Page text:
2 Thai red chili, seeded and minced (leave the seeds in if you want extra heat)

2 cloves garlic, minced

Preparation:

Mix the ingredients for the glazing and set aside.

Wash the meat and marinate in the wine, soy sauce and ginger slices for 30 minutes or longer, turning them now and then to marinate evenly.

Discard the marinade and pat dry the thighs with paper towel.  Heat the oil and brown the meat in a nonstick pan on medium heat for about 5 to 7 minutes on each side. 

When the chicken thighs are browned and cooked thoroughly, pour the glaze into the pan and let cook for 3 to 4 minutes or until the glaze is thickened and sticky, but not burned.

Garnish with spring onion and sesame seeds and serve on a bed of sautéd vegetables. Click on the link for the recipe for sautéd vegetables.

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Cashew Cardamom Chia Pudding & Chocolate Chia Pudding

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Raining season is here in Malaysia. Dark and gloomy days call for sweet treats to lift up the spirits.  These chia puddings are the perfect thing to make for a day as grey as today — effortless to prepare and guiltless to eat.  You can make one before you go to bed and have it for breakfast.  Or you can make one before you leave the house for work and have it for dessert.  Basically it’s just a little workout for your arms — shaking the glass jar as vigorously as you can for a minute or two and voila!  My favorite chia pudding is coconut mango, especially when I can get my hands on the sweet and buttery Ipoh mangos here.  I also love mixed berry chia puddings. 

Today, I whipped up a cashew cardamom chia pudding and a chocolate chia pudding. These happened to be the ingredients that I had in my kitchenette.  They turned out quite delicious.  It has been fun for me to prepare food with limited resources and tools here in my service apartment.  I don’t have a car and can’t just dash to the market to get a missing ingredient, but I find this challenge interesting.  I’ve learned to make do with whatever I have and still cook healthy and delicious food.  I was never a part of the raw food movement — firmly believing that our ancestors’ discovery of fire was a crucial step for us to evolve into humans.  However, I have made quite a number of raw or nearly raw desserts since my arrival here.  There is simply no oven in my kitchenette. 

I think that there is an inherent opportunity whenever we are limited by our circumstances.  We experiment and become more inventive. 

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Cashew Cardamom Chia Pudding

Ingredients:

3 tablespoon chia seeds

1/2 cup raw cashew nuts

1 1/2 cup water

2 tablespoon raw honey

5 cardamom pods

A pinch of salt

Fruits and more cashews for garnish

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Preparation:

Soak the cashews in the water for 8 hours or overnight if you don’t have a powerful blender such as a Vitamix.  Blend the soaked cashew with the water, honey and the cardamom into cashew milk.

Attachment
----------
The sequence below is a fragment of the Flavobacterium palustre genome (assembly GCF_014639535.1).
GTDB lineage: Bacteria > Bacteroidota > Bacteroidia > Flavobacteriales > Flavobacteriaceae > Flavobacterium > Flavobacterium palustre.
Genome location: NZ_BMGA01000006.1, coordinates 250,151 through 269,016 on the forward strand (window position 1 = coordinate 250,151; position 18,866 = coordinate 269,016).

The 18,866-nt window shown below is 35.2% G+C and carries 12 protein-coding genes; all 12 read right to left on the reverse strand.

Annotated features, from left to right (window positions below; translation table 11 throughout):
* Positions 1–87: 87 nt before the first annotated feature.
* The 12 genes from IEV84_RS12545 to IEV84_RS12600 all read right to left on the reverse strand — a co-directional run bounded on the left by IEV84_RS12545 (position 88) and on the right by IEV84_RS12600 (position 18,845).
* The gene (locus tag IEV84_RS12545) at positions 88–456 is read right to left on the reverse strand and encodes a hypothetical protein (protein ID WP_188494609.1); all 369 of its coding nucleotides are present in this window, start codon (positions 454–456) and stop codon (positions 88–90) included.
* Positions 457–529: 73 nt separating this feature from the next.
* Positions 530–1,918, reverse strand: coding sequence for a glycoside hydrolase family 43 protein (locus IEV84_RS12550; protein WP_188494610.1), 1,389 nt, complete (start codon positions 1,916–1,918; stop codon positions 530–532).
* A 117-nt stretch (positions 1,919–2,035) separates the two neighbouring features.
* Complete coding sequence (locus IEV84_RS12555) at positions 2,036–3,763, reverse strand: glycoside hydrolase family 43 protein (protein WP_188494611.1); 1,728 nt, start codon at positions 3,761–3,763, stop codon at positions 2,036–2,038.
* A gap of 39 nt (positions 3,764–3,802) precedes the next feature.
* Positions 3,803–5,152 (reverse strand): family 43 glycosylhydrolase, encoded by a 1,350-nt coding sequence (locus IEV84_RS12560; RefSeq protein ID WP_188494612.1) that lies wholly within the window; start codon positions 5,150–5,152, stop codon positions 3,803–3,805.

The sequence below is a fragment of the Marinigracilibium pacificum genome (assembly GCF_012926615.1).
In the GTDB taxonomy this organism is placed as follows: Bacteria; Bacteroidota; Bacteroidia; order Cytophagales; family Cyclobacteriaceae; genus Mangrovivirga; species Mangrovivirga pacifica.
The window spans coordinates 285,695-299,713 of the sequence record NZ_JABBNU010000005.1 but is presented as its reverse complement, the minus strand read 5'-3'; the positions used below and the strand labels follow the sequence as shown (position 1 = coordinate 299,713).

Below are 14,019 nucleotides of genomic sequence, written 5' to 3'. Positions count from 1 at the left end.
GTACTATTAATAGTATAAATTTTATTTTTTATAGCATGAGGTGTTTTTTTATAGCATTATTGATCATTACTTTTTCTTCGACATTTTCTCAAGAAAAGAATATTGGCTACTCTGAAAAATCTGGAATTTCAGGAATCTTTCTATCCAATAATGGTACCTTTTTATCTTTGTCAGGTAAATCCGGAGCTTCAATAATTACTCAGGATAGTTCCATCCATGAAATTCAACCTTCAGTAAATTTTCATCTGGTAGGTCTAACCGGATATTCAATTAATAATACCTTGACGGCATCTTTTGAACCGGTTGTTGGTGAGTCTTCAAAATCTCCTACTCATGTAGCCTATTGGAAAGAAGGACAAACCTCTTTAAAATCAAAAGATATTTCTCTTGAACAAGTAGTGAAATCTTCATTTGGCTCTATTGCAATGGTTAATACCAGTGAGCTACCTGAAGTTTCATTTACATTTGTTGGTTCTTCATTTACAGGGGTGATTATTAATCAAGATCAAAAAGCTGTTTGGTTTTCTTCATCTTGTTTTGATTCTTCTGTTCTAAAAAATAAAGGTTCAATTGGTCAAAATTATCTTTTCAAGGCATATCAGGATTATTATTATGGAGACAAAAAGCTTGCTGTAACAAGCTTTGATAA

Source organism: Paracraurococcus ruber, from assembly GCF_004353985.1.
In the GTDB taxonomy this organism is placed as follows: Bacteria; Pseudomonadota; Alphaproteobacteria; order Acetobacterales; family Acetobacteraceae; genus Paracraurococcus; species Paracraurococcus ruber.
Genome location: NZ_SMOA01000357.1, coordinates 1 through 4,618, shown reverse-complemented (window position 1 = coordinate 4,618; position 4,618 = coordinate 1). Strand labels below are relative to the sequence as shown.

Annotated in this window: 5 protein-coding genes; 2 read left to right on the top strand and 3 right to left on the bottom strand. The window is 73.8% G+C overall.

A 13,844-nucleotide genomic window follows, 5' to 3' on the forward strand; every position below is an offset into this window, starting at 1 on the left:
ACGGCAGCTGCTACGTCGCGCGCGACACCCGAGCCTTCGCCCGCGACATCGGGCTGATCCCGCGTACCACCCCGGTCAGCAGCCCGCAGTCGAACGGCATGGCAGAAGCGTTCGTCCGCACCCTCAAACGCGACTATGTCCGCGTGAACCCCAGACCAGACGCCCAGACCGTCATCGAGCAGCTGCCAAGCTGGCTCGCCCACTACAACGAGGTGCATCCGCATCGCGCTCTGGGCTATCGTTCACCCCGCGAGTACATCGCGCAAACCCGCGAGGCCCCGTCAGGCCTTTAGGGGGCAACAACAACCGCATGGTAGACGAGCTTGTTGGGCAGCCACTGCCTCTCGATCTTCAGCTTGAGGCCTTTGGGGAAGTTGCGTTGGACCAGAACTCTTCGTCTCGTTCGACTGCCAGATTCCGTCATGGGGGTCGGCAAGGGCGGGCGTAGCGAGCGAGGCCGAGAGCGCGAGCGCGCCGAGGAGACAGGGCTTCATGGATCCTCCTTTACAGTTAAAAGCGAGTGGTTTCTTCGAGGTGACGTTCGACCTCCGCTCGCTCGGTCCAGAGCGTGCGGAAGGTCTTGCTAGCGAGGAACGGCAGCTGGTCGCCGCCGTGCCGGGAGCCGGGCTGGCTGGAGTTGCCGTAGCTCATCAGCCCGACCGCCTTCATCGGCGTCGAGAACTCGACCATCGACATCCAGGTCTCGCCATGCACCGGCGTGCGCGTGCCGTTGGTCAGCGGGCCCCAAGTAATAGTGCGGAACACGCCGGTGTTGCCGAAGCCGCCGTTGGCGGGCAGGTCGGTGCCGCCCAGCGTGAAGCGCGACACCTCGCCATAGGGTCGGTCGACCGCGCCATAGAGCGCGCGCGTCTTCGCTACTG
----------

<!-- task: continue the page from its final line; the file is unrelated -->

Pour the cashew mixture into a glass jar with a water tight lid, add chia seeds and shake vigorously for a minute.  Leave it in the fridge for 20 minutes or so.  Take out the jar and give it another vigorous shake. Put it back to the fridge for 6 hours or longer. The shaking is to prevent the chia seeds from clumping. If you don’t have time, you don’t have to shake it a second time.  If you prefer your pudding less solid, add a little more water.

Garnish with fruits and cashew nuts before serving.  Dried fruits and seeds will go well with this too.

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Chocolate Chia Pudding

Ingredients:

2 tablespoon chia seeds

1 cup milk of choice

1 1/2 to 2 teaspoons unsweetened 100% cocoa powder

1 tablespoon brown sugar or xylitol or sweetener of choice

A pinch of salt

1/2 teaspoon vanilla paste or 1/4 vanilla extract

Fruits, seeds and shaved dark chocolate to garnish

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Preparation:

Mix the cup of milk with the cocoa powder, sugar, salt and vanilla paste into a chocolate milk and pour into a jar with a water tight lid.  Add chia and shake vigorously for a minute.  Leave it in the fridge for 20 minutes or so and shake it vigorously one more time.  Let sit in the fridge for 6 hours or longer.

Garnish with fruits and seeds before serving.

These puddings will keep in the fridge for 2 to 3 days.

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Fish Maw Soup for the Octogenarians

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Father helping Mother

I don’t know exactly when and how it started, but my parents and their old medical school classmates have been holding a monthly reunion in Shanghai.  It’s something they all look forward to and talk about for most of the month.  Some of them would come from other cities, or even other countries.  They take turns hosting, and this month was my parents’ turn.

My mother was reluctant to host, fearful that people might notice her dementia more if she was the center of attention.  What if she suddenly forgot someone’s name — someone she had known all her life?  My father pledged his help and reassured her that everything would turn out fine. He wrote each guest’s name on a little sticker and asked my mother to stick them onto the cups they would be using.